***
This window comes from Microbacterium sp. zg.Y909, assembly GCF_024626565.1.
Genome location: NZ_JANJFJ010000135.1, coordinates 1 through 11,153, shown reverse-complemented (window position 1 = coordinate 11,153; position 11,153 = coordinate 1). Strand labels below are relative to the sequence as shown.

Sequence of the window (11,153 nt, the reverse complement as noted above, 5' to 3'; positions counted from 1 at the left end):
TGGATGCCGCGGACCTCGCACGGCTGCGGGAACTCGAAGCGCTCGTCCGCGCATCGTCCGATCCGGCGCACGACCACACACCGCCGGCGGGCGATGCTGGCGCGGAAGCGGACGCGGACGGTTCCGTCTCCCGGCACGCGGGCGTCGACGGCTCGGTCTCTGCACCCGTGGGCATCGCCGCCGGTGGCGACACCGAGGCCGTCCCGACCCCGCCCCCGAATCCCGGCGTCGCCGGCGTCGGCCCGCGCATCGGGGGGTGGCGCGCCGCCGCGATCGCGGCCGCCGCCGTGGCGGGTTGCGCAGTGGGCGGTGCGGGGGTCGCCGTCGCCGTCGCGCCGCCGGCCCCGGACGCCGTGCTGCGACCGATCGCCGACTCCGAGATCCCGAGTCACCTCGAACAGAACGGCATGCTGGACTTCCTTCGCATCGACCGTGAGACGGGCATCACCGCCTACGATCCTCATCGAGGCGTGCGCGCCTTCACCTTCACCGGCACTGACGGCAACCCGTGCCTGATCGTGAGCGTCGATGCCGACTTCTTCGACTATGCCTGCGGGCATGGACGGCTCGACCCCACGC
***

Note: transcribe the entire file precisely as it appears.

This window comes from Microbacterium sp. zg.Y909, assembly GCF_024626565.1.
Genome location: NZ_JANJFJ010000135.1, coordinates 1 through 11,153, shown reverse-complemented (window position 1 = coordinate 11,153; position 11,153 = coordinate 1). Strand labels below are relative to the sequence as shown.

Sequence of the window (11,153 nt, the reverse complement as noted above, 5' to 3'; positions counted from 1 at the left end):
TGGATGCCGCGGACCTCGCACGGCTGCGGGAACTCGAAGCGCTCGTCCGCGCATCGTCCGATCCGGCGCACGACCACACACCGCCGGCGGGCGATGCTGGCGCGGAAGCGGACGCGGACGGTTCCGTCTCCCGGCACGCGGGCGTCGACGGCTCGGTCTCTGCACCCGTGGGCATCGCCGCCGGTGGCGACACCGAGGCCGTCCCGACCCCGCCCCCGAATCCCGGCGTCGCCGGCGTCGGCCCGCGCATCGGGGGGTGGCGCGCCGCCGCGATCGCGGCCGCCGCCGTGGCGGGTTGCGCAGTGGGCGGTGCGGGGGTCGCCGTCGCCGTCGCGCCGCCGGCCCCGGACGCCGTGCTGCGACCGATCGCCGACTCCGAGATCCCGAGTCACCTCGAACAGAACGGCATGCTGGACTTCCTTCGCATCGACCGTGAGACGGGCATCACCGCCTACGATCCTCATCGAGGCGTGCGCGCCTTCACCTTCACCGGCACTGACGGCAACCCGTGCCTGATCGTGAGCGTCGATGCCGACTTCTTCGACTATGCCTGCGGGCATGGACGGCTCGACCCCACGC